Still, there was no turning back.  “Yes, I did,” I said, watching as he blacked out the eyes of his photograph.  I half-expected him to draw a mustache on his own face – and for a second there, I think he was tempted.

I struggled for some way to regain my footing.  “I  was so glad you put ‘Keeping Up’ in this collection,” I told him, indicating the book I held.  “I heard you read it at UC Riverside and I just loved it, but I couldn’t find it anywhere.”

“That was a New Yorker piece, I think,” he said.

“And if I’d remembered the title, that probably would have helped.”  I was going for witty, but probably came off as moronic.

“Do you want some candy?”  He had fun-sized Butterfingers and Starburst spilling out on the table.  No condoms for me.

“I’ll have a Butterfinger, sure,” I said, trying to play it cool, like he’d offered me a jello shot or something.

“What’s the plane for?” he asked, pointing to the collage.

“That’s for all the travel you do.”  Great, now not only did I seem like a third-grader, I was starting to sound like a crazed fan.  Someone who cut out magazine clippings and taped them on the wall next to her collection of commemorative Hello Kitty plates.  Not the impression I’d hoped to make.

“Do you know about crop dusting?  I was going to read a story about crop dusting.”

“Oh sure,” I said.  Worldly and intelligent, that was me.  Besides, what person my age hadn’t seen North By Northwest or Independence Day?

“You have?”  He sounded surprised, and he looked up at me.  “Where you learn that?”

Now I was the confused one.  “Television,” I quipped.

“They show that on television?”

I was losing him.  Slipping.  “Well, it’s not like they have competitive crop-dusting championships, or anything…”

Crop dusting championships?  Was I losing my mind?  Word vomit, that’s all it was, word vomit.

It seemed we had a miscommunication.  I tried the Cary Grant analogy, and he just looked at me, the poor stupid child.   He wasn’t talking about dusting crops with pesticides from a small plane.  He was apparently referring to a the term flight attendants used for the process of releasing gases while walking up and down the aisles.  I’d got it wrong.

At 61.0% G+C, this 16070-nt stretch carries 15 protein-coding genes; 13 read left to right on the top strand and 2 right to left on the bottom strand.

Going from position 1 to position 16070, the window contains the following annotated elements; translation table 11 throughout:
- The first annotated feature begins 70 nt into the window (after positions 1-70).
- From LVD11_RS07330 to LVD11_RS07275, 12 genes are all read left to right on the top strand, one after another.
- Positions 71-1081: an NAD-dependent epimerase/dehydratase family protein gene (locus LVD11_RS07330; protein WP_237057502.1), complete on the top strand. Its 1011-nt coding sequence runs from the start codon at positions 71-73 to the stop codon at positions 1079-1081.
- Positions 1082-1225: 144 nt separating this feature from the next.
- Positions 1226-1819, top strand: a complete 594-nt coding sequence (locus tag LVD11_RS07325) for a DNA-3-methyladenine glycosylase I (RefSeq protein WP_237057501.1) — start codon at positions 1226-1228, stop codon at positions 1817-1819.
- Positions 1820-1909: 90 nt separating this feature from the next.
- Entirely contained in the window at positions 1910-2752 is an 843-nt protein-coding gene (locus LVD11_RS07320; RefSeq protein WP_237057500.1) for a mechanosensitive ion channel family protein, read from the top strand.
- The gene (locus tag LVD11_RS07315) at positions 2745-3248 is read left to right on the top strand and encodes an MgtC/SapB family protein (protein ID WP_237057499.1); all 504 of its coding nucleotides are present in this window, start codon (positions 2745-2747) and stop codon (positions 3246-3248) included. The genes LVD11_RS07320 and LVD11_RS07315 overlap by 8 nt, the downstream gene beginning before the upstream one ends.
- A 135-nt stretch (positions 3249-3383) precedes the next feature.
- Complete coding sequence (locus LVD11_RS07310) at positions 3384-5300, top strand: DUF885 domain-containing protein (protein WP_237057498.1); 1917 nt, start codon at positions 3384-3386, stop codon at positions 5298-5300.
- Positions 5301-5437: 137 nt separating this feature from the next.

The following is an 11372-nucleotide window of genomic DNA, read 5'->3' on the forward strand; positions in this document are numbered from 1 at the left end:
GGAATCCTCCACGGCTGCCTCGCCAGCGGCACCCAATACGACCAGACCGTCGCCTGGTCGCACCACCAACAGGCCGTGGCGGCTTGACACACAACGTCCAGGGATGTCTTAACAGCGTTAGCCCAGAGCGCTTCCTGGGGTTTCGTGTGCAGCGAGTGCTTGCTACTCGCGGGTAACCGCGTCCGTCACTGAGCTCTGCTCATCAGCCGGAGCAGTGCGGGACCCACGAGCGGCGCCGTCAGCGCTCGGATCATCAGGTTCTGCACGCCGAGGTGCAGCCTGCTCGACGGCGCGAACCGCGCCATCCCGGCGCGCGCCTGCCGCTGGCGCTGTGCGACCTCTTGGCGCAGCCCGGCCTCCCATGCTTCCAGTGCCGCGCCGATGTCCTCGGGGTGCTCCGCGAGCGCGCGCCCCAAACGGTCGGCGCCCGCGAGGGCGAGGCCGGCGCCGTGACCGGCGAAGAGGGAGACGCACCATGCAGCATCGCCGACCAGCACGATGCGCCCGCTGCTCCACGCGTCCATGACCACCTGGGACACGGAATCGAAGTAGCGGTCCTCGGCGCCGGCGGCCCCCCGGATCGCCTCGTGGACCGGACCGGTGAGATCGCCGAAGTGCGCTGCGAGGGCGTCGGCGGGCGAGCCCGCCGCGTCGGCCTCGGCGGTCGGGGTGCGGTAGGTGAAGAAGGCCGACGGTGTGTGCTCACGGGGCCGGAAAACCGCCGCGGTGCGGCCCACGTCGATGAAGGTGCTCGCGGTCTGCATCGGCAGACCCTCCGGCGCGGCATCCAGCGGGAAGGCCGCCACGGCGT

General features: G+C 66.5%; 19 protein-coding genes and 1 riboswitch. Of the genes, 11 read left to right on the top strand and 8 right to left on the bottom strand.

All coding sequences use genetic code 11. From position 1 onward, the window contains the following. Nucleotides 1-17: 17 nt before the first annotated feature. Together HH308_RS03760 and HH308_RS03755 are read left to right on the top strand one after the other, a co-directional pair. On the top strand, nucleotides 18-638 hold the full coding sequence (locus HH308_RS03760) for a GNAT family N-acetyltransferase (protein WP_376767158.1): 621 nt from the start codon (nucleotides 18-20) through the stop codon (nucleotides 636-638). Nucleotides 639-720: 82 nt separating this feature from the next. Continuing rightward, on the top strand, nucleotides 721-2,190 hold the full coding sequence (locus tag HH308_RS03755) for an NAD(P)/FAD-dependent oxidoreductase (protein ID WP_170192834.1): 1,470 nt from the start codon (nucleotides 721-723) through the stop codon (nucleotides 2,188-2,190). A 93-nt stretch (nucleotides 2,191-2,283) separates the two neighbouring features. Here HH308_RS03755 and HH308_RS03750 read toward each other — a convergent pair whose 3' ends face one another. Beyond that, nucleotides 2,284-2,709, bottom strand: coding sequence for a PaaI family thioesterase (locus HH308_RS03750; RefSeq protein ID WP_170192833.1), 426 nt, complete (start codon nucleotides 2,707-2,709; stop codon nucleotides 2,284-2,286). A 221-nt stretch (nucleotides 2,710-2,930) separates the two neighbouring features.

He handed me back my book then, and I knew it was time to move on.  I cursed myself for missing my big chance.  I hadn’t asked him a single question – again.  What would the blogosphere think of me?

I opened my book to the title page and saw that he had drawn a small plane.  A crop duster.  I smiled, laughed, but didn’t really get the joke.  Instead, I kicked myself all the way into the theater.

The first story he read was about his book tour, and feeling gay at Costco.  The second was his recent New Yorker piece, ‘Undecided,’ which played well to his audience.  I enjoyed the show, I laughed, but I couldn’t shake the feeling that I’d blown it.

Then, on a whim he said, he read the beginning of an in-progress story – about crop-dusting.  It was a message.  I hadn’t blown it after all.  I’d made an impression, maybe I’d become one of the funny fan stories he’d tell on his next tour.  And as I laughed at the seedy underbelly of the airline industry, I imagined that he was saying, Megan – this one’s for you.

I thought about trying again, after he shared a moral-less fable about a cow and a turkey, after he’d given a performance on pronunciation, after the diary entries and book recommendations, but I decided it wasn’t necessary.  Though I still don’t know his favorite flavor of ice cream (butter pecan, perhaps, or maybe pomegranate sorbet), it doesn’t matter.

After all, we’ll always have Hogwarts.

Quote of the Day:

To put them in perspective, I think of being on an airplane. The flight attendant comes down the aisle with her food cart and, eventually, parks it beside my seat. “Can I interest you in the chicken?” she asks. “Or would you prefer the platter of shit with bits of broken glass in it?”

To be undecided in this election is to pause for a moment and then ask how the chicken is cooked. – David Sedaris, author “Undecided”

Link of the Day:  In the spirit of David Sedaris’s particular brand of humor, I thought I’d share with you that apparently I’m worth 9 goats.